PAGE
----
Saving and Spending on Entertainment

Did you know that I don’t pay for cable/satellite? Nor do I subscribe to audio, book, gaming, or TV streaming services?

Yes, you read that correctly. These costs add up rather quickly if you have more than a couple, and they should be the first to cut when trimming fat from a hefty budget.

I know it almost sounds like cliché Boomer talk to even mention dropping things like Netflix and pumpkin spice lattes, but there is a bit of truth to it. Minor alterations will not change some of the realistic financial hardships that my generation and those now coming into adulthood are facing. However, there are bits of wisdom sprinkled throughout what some of them are saying. It’s all a part of the bigger picture of financial independence. Each dollar we spend matters.

As I talked about in Buying My Freedom, I have been thinking about starting a series on my journey toward financial freedom. I don’t know where this will lead, but I figured I’d start with a subject that I probably spend too much money on.

In July, I finally ditched both Netflix and the Disney+/Hulu bundle, for a total saving (at the time) of $38/month. It feels a bit like a drop in a bucket, but that is over $450 when expanding it out to a year. If you’re someone who is looking to build a $1,000 emergency fund, that’ll get you halfway there.

Side note: I keep a $1,500 “break glass in case of emergency” line item in my budget. This is separate from my OMGBBQ 3-6 months of living expenses category.

Keeping My Sanity

Five rows of steelbook movie cases attached to a wall.
Steelbook wall in my theater room

Anyone who knows me knows that I am an avid collector of physical media. I am always on the lookout for deals on used VHS tapes, LaserDiscs, and DVDs. I’m also usually one of the first in line to pre-order new releases of my favorite TV shows or upcoming films. I don’t even have an exact count of the collection at this point, but it is in the 1,000s.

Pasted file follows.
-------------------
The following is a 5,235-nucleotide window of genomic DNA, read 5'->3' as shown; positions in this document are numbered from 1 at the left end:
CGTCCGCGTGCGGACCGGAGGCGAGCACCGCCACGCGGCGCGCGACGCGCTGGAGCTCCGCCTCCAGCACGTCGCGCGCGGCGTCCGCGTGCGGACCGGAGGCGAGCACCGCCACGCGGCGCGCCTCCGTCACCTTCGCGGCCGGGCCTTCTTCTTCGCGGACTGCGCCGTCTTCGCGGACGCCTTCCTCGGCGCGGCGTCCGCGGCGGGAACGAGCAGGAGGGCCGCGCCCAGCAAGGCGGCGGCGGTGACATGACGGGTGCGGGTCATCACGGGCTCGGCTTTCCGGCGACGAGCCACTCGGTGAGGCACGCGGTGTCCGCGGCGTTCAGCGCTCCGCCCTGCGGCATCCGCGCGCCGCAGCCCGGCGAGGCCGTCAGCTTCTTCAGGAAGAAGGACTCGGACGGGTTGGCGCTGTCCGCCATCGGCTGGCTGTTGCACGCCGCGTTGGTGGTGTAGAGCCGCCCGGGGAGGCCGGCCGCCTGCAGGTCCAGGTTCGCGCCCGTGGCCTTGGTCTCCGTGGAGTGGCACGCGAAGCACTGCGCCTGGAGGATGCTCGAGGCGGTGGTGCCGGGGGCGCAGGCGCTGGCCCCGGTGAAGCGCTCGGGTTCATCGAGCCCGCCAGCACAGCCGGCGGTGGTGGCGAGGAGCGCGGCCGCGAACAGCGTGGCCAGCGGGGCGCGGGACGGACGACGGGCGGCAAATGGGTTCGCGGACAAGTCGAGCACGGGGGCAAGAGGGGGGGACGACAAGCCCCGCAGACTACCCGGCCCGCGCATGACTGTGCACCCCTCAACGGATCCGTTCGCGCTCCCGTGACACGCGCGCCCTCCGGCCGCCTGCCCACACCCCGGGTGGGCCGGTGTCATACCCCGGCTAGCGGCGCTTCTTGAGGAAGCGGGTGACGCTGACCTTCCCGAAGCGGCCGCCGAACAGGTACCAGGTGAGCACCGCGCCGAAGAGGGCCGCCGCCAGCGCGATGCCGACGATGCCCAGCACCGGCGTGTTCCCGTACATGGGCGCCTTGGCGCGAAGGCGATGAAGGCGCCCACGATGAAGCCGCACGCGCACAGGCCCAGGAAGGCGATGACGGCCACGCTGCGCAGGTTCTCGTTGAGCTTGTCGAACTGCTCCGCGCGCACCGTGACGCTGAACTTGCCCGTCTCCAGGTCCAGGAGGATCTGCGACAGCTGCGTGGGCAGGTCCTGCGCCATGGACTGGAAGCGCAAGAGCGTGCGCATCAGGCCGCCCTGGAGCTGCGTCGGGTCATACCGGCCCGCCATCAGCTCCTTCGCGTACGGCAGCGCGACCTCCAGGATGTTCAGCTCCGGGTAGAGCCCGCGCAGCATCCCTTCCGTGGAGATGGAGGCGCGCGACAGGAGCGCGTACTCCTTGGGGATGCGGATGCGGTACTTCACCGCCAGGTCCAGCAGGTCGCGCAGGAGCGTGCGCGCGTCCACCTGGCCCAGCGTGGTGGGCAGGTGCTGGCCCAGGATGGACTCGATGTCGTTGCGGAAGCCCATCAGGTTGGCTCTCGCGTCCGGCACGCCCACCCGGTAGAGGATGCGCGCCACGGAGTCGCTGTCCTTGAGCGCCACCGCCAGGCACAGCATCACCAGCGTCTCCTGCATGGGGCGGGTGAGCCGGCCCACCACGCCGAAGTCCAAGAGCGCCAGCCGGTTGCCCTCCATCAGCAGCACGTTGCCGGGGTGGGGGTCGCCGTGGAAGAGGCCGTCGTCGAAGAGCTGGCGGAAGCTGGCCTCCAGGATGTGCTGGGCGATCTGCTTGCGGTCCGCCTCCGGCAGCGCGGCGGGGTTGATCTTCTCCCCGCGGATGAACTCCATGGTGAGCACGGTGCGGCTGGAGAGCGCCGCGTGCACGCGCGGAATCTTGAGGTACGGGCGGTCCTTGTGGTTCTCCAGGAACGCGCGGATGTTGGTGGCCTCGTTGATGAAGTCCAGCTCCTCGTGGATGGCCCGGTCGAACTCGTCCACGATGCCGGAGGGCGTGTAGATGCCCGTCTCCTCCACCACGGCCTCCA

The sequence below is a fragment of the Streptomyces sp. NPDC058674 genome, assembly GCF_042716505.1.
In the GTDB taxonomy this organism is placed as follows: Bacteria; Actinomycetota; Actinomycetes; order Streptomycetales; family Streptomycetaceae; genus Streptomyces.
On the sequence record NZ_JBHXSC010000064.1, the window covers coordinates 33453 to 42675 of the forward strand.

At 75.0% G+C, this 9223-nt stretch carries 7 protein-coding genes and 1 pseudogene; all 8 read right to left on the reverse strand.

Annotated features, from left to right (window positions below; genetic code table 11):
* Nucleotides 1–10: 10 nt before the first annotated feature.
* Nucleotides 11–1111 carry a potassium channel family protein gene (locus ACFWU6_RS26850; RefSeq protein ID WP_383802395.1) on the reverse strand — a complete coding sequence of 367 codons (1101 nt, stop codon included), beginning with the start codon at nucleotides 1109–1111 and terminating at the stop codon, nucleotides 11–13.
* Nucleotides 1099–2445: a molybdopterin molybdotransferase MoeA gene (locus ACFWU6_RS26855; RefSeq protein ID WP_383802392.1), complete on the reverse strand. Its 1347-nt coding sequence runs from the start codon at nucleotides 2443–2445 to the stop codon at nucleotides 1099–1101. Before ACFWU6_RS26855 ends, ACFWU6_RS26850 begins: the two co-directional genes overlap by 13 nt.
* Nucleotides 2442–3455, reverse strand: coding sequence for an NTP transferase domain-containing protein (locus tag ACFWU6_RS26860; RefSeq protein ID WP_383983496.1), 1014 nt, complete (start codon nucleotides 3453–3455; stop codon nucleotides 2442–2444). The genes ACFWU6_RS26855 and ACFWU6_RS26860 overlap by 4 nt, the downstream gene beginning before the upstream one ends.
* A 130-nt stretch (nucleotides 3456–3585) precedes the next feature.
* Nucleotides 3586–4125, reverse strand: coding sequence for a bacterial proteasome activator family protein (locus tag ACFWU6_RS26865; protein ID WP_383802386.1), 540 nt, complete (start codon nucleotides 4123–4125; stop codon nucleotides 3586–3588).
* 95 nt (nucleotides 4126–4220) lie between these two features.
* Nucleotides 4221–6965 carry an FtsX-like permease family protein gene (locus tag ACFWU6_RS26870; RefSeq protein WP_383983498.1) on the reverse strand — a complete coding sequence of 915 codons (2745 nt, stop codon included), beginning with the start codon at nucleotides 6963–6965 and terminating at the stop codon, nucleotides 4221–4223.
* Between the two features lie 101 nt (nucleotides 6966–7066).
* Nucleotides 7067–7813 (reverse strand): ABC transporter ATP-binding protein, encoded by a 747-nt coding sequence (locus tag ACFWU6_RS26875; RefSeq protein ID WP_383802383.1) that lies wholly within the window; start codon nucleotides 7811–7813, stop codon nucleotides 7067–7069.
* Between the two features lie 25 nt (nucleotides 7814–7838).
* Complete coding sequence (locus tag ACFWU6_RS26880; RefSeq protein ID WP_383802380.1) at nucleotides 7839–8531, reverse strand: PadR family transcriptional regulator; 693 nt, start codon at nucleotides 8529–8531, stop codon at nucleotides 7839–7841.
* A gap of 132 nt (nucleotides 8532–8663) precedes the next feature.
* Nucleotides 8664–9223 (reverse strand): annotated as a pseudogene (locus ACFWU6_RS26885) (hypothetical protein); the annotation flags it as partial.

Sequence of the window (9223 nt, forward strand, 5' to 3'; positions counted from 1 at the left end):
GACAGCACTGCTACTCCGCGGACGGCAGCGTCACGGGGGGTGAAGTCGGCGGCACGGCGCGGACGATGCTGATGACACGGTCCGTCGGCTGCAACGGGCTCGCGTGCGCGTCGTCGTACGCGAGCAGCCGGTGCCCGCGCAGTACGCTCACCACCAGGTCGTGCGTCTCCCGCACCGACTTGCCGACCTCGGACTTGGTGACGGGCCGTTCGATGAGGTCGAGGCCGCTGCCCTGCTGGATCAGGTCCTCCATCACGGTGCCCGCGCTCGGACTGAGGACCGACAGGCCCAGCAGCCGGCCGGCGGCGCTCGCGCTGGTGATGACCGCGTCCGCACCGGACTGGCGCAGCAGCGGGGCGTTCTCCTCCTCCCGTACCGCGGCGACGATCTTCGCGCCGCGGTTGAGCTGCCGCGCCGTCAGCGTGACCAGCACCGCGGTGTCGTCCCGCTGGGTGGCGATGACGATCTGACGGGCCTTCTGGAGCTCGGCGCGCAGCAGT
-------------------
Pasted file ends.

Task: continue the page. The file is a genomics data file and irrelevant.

What do you do when you see the wisdom of cutting out entertainment costs, but it is also your primary hobby?

I could certainly give up collecting to save more money, but we all need a little something in our life that makes us happy. If I am going to be a tightwad in most matters, I want to at least enjoy the fruits of making smart decisions.

For someone who is a collector of movies and TV shows, it made zero sense for me to continue paying for streaming services. Netflix was even preventing me from enjoying my collection.

I have a general entertainment fund that gets $150 each month. What I don’t spend rolls over toward future spending or for entertainment-related items in my wish list. One of the things I’ve been eyeing is a new receiver for my theater room. The one I have is over a decade old and has seen better days. The less I spend monthly on entertainment, the faster I’ll be able to save for it.

If I want to watch live TV or am too being lazy to get up from the couch to put in a disc, I have an outdoor antenna that picks up dozens of channels. Most of my favorite shows air on The CW, a free, over-the-air network anyway. I also have a Plex home media server, but I will save that story for another day.

My entertainment budget category can be used for books, games, or movies/TV. But, if I’m being entirely honest, most of that goes toward buying Blu Rays or DVDs to add to my collection.

It is my equivalent of a “fun money” line item in the budget, and it is one of the first places I can pull funds from if I fall short elsewhere. Everyone’s dollar amount will be different for this, depending on debt and income levels. I’ve maintained this same $150 monthly funding goal, even after doubling my salary over the past few years.

Not everyone needs to give up Netflix, Hulu, or whatever service they truly enjoy—that thing that allows them to keep their sanity on the path to financial freedom. But, if you’re overspending, you have to make cuts somewhere. Honestly, I haven’t missed paid streaming for a bit, but I love having some extra cash every month.